This post was edited by circuspeanut on Sun, Apr 27, 14 at 20:56

    Bookmark   April 27, 2014 at 8:53PM
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washworker

We used it on our hard sugar maple floors, and love the non-ambering qualities, We plan to make our counters out of maple as well. I am debating whether I want to dye the maple or not. I know it will not take stain well. I haven't played with any of the VT natural coatings tints. I would be interested to see how they work. I will keep that in mind about the walnut as I think that is the planned wood species for our kitchen table down the line.

    Bookmark   April 27, 2014 at 9:44PM
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greenhaven

Well, if it is such a tough coating for floors, why should a counter be any different?

For me a BB countertop would have to have function as well as good looks, and I would want to cut on it and put hot things on it, but I guess it is just about the way it looks for others. Nothing adds warmth to a kitchen quite like a gorgeous BB counter.

    Bookmark   April 27, 2014 at 10:26PM
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annkh_nd

Washworker, just to clarify - there's a difference between pure tung oil and products called "Tung Oil Finish", which is more like a varnish. Pure tung oil is food-grade.

Thanks to you and circuspeanut for your experience with Poly Whey. We'll be putting hardwood stairs in our house in the next year, and appreciate a recommendation for something that will hold up.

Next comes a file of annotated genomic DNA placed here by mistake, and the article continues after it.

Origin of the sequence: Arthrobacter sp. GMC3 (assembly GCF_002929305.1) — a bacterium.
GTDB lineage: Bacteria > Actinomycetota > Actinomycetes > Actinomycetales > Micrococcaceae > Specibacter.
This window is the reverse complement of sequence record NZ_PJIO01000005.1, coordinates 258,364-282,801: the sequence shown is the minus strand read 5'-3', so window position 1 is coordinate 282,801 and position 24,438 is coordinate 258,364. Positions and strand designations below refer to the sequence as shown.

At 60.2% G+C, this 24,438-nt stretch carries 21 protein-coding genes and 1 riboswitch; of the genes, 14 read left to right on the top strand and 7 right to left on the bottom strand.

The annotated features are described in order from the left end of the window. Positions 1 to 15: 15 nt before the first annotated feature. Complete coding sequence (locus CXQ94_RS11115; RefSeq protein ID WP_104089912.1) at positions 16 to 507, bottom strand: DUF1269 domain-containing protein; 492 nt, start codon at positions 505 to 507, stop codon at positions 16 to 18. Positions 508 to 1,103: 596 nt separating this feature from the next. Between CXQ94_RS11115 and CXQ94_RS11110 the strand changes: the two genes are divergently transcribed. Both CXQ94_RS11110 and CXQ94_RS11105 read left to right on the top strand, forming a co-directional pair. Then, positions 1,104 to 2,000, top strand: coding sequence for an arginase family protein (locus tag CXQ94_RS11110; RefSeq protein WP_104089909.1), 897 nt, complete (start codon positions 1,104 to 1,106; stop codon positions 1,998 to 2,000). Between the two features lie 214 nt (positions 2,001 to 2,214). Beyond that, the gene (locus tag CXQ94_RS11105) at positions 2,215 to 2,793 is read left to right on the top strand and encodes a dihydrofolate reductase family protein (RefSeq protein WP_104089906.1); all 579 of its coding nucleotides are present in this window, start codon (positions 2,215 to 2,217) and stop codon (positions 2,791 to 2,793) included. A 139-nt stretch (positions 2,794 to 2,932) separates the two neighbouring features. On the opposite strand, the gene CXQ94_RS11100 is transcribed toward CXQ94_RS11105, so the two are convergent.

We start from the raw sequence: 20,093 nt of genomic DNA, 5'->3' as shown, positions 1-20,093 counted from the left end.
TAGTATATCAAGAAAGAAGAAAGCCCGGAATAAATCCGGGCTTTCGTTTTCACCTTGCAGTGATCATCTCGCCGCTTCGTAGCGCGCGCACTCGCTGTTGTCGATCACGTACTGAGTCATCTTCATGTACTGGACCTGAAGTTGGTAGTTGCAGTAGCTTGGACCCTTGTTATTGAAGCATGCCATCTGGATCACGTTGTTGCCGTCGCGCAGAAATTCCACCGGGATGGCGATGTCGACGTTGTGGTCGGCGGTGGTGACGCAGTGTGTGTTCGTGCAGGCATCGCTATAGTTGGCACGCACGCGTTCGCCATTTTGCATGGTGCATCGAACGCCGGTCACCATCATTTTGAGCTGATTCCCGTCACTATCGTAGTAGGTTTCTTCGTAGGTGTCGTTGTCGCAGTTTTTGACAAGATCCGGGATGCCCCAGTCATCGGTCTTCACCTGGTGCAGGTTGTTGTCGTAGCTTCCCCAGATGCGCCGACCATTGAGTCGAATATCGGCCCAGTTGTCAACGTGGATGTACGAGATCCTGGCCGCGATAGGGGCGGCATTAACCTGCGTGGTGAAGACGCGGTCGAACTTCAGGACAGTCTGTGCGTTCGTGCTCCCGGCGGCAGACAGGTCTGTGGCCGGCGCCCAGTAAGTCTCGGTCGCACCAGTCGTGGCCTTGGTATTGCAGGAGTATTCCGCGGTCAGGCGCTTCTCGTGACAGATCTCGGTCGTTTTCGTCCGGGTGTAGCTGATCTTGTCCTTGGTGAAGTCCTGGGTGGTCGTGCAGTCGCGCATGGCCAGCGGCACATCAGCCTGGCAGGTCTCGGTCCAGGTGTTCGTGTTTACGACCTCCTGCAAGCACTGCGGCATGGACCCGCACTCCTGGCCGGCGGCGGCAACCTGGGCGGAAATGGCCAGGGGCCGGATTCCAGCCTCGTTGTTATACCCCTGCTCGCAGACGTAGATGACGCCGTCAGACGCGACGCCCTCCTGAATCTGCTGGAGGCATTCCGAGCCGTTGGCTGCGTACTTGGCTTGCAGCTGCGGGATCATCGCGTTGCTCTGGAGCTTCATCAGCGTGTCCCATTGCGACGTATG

Here is a link that might be useful: Pure tung oil MSDS

    Bookmark   April 28, 2014 at 1:24PM
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washworker

Interesting I got my MSDS on Tung Oil from Sigma Aldrich (a Chem company we get stuff from where I work)

I had seen there were blends but I didn't touch blends. from my understanding Each company/ producer is supposed to write up their own MSDS sheets or at least provide them with the products now. maybe that is in part where the differences lie?

Greenhaven, If we were making butcher block I would likely go with an oil finish too and use it as a butcher block, but since we are making a wood counter out thinner strips, we are planning to use the counter differently. It is actually the least expensive counter option for us. and I want to be able to wipe it easy (I am a messy cook)

    Bookmark   April 28, 2014 at 9:21PM
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greenhaven

Gotcha. I would think then, that as long as it is rated safe for counters it would be durable enough. That's what my intuition tells me, anyway. Otherwise I am just talking out my backside.

    Bookmark   April 28, 2014 at 9:25PM